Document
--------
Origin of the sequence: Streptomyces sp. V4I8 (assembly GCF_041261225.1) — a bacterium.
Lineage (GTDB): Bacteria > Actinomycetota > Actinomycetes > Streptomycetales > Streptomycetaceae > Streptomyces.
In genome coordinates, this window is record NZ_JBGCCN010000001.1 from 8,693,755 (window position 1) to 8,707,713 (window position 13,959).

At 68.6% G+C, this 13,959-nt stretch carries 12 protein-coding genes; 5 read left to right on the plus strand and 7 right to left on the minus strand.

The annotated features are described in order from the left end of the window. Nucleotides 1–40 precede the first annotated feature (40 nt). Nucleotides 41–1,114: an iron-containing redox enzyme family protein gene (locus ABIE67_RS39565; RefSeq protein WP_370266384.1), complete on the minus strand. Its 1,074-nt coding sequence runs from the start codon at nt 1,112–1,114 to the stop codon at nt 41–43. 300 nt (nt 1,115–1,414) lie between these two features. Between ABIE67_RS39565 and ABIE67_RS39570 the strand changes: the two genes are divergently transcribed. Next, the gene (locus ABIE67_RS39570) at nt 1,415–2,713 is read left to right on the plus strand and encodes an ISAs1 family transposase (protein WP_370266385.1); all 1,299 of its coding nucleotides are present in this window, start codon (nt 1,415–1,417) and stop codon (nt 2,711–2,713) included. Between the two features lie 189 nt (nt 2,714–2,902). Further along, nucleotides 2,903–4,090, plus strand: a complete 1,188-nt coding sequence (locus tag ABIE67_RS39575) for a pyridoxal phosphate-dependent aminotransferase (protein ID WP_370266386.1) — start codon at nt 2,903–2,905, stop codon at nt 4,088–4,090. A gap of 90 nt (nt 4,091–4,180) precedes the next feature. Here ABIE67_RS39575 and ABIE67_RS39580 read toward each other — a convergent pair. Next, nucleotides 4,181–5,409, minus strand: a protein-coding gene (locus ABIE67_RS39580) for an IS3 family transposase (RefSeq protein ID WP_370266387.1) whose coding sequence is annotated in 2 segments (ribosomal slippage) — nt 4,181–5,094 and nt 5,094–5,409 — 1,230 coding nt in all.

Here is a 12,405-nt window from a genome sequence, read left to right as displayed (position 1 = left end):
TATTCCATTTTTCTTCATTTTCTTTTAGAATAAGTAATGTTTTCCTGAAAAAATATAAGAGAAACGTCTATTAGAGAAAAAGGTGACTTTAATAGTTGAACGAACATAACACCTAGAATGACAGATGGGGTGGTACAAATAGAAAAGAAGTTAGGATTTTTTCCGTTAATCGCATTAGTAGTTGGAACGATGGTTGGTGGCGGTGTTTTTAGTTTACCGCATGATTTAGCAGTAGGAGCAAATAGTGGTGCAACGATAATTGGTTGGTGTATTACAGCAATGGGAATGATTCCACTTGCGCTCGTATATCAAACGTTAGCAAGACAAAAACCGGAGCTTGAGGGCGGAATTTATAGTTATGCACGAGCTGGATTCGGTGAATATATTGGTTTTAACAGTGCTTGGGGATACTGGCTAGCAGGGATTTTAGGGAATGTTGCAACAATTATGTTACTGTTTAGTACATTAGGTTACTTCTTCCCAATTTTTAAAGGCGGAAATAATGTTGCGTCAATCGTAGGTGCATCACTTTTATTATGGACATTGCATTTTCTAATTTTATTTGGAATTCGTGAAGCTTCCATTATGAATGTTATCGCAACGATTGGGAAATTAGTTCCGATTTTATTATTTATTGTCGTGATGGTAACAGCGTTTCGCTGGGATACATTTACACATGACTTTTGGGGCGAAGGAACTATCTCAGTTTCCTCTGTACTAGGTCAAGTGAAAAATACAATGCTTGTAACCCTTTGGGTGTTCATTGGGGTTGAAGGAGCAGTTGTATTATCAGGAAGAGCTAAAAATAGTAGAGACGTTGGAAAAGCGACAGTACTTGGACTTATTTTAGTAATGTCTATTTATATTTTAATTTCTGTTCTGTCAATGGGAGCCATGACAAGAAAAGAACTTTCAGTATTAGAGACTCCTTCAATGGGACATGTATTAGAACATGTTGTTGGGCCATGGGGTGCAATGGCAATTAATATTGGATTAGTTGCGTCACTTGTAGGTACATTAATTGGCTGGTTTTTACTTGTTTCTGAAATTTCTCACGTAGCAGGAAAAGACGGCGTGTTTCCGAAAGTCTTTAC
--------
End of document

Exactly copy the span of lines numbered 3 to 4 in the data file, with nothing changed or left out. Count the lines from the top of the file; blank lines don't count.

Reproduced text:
In genome coordinates, this window is record NZ_JBGCCN010000001.1 from 8,693,755 (window position 1) to 8,707,713 (window position 13,959).

At 68.6% G+C, this 13,959-nt stretch carries 12 protein-coding genes; 5 read left to right on the plus strand and 7 right to left on the minus strand.